News Round Up: The West Seattle Bridge is Falling Down, Falling Down...

Plus: Some farmers markets are reopening and Pride weekend is going virtual
| Updated: April 16, 2020
 
 
The West Seattle Bridge is closed until further notice.

The West Seattle Bridge is Falling Down: OK, we're exaggerating a little. Few things seem to penetrate the coronavirus news cycle, but boy, this news sure did. The West Seattle Bridge is shutting down till possibly 2021, at a mininum. Opened in 1984, officials closed it last month when they discovered some large diagonal cracks in the support girders. Further review has revealed that it might even worse than previously thought. More than 100,000 drivers who drive it daily may be Zoom teleconferencing for work long past the pandemic.

"I will not allow any car to go over the bridge until it is safe," said Mayor Jenny Durkin at a press conference yesterday. "There are a lot of contingencies that we still don't know yet regarding this project," she said. Durkin said that they would be looking expanding park and ride and increasing water taxi service.

"We need more information to determine if the repair of the bridge is feasible from a technical or financial perspective," said Seattle Department of Transportation Director Sam Zimbabwe. "If it is feasible to complete a full repair and bring vehicles back on the bridge we think it will add another 10 or so years of life to the bridge itself. In any case we are now think needing to think about replacement of the West Seattle high-rise bridge much sooner than was anticipated when it opened in 1984.

"In the long term, this bridge will have to be replaced," added Durkin. Major yikes. (Plus side: maybe we'll get that light rail sooner?)

Pride Weekend is Going Virtual: After conferring with city officials, the organizers behind Seattle PrideFest, Trans Pride Seattle, and Seattle Pride, "made the collective decision to shift our annual Pride celebrations to a series of virtual events this year in an abundance of caution and concern for our community's health and well being," said Sarah Abshire of Gender Justice League which puts on Trans Pride, in a statement. Scheduled to be held on June 28, the organizers are polling the public to determine what sort of virtual events would be the most popular. Choices include live streams of musical peformances, drag queen performances, rallies and keynote speeches, and youth workshops.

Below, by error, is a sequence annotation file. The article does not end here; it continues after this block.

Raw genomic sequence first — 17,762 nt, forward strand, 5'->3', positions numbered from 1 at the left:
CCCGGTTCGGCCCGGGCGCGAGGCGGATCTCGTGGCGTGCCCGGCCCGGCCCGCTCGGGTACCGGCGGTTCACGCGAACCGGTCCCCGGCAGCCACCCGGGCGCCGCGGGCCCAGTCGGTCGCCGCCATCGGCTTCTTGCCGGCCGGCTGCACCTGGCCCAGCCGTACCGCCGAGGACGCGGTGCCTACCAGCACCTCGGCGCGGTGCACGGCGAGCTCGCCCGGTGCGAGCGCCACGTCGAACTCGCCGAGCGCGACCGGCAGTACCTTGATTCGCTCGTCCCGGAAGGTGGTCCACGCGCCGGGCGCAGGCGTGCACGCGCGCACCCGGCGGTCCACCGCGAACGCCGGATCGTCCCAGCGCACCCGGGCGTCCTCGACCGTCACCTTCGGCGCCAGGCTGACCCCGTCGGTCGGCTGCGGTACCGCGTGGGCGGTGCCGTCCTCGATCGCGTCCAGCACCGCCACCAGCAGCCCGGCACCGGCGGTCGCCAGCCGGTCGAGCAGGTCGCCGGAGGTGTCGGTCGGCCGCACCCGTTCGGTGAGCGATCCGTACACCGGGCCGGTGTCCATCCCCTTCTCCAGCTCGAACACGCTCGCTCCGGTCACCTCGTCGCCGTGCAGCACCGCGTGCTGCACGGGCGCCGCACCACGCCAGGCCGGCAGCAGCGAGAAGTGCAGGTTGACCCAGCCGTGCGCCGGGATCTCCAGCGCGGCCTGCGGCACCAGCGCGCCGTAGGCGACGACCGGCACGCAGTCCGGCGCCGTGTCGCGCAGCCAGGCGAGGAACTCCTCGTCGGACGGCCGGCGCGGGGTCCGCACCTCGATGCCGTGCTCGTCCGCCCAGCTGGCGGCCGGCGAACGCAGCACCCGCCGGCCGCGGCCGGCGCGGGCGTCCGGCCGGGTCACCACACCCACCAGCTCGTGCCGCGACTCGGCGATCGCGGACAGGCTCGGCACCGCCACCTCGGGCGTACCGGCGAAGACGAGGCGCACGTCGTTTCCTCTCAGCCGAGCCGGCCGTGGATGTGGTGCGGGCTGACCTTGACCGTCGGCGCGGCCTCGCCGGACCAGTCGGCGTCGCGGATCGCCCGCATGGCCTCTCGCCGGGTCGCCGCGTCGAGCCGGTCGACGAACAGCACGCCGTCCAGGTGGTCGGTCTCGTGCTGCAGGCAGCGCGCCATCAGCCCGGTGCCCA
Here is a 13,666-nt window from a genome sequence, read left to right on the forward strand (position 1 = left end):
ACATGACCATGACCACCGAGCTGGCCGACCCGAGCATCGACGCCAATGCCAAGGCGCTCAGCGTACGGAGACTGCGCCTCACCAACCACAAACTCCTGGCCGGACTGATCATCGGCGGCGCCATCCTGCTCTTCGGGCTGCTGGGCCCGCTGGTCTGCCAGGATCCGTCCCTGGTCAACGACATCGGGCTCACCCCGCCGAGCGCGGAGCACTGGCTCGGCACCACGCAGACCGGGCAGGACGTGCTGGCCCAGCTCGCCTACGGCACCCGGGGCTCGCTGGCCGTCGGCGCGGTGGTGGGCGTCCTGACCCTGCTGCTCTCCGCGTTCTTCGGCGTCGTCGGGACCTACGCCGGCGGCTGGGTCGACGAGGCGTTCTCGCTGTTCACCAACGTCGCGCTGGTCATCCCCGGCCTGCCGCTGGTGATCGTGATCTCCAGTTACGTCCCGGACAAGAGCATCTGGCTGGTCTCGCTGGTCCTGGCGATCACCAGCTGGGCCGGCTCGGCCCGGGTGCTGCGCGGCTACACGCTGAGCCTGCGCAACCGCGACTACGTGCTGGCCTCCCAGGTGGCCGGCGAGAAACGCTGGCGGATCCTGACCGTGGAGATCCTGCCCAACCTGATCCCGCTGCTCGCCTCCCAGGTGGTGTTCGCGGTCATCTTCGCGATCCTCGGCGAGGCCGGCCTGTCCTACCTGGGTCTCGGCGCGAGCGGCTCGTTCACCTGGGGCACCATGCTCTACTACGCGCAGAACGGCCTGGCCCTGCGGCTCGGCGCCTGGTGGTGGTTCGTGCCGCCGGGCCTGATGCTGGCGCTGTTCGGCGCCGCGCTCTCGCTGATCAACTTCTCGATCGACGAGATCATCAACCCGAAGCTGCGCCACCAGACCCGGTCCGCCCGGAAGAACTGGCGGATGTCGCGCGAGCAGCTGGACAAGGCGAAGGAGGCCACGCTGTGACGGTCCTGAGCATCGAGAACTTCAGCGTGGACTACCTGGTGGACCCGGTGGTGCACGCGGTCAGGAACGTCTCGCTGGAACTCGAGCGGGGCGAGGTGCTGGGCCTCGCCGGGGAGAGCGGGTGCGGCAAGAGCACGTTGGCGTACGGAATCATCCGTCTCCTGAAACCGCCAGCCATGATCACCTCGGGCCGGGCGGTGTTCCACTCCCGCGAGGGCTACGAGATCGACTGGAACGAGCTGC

Farmer's Markets Take Baby Steps Toward Reopening: Two farmer's markets are reopening this weekend, with some major precautions in place. The University District Farmers Market and Ballard will open on Saturday, and things will be a little different. Some of the pandemic precautions include: regular santitation of "high touch" items, a modified layout of 10 feet between tents to improve social distancing and circulation, greater availability of hand sanitizer. Additionally, no food sampling and prepared food will be allowed at this juncture. All vendors will be wearing masks and gloves and will be the only people allowed to touch items.

The Tulip Festival Would Like You To Stay Home: It's April so it's peak tulip time, but the organizers of the festival say you should stay home and not take that long drive up north. "We have no services available for you—not even portable toilets! The fields are closed, the gardens are closed and there are NO events and activities. Please follow the COVID mandates: Stay Home, Stay Healthy, Stay Alive." Instead, they encourage you to look at their virtual gallery an order merch from their website. You can also order tulips from www.tulips.com or www.tuliptown.com.

The MoPop PopCon Isn't Happening but the MoPop Book Club is: Spring is usually the time when a few hundred or so rock critics and academics converge on the museum to talk about popular music in a spectularly intellectual fashion. Covid-19 has ground all plans to a halt; instead, the museum is hosting its first book club, with Ray Bradbury's The Illustrated Man to commemorate the writer's 100 birthday. “The story collection seemed like a good choice because it speaks to both our love for science fiction and connects with our newest exhibit Body of Work: Tattoo Culture,” said Jason Porter, MoPOP’s director of education and programs in a statement. “Plus, it’s short stories, so it’s way easier to read with family and friends.” The three short stories the book club will discuss at events are “The Veldt,” “The Rocket Man,” and “The Last Night of the World." Register here for the month-long series of events. (There's even a live happy hour watchalong of the film, The Illustrated Man on Wednesday the 29th.)

 

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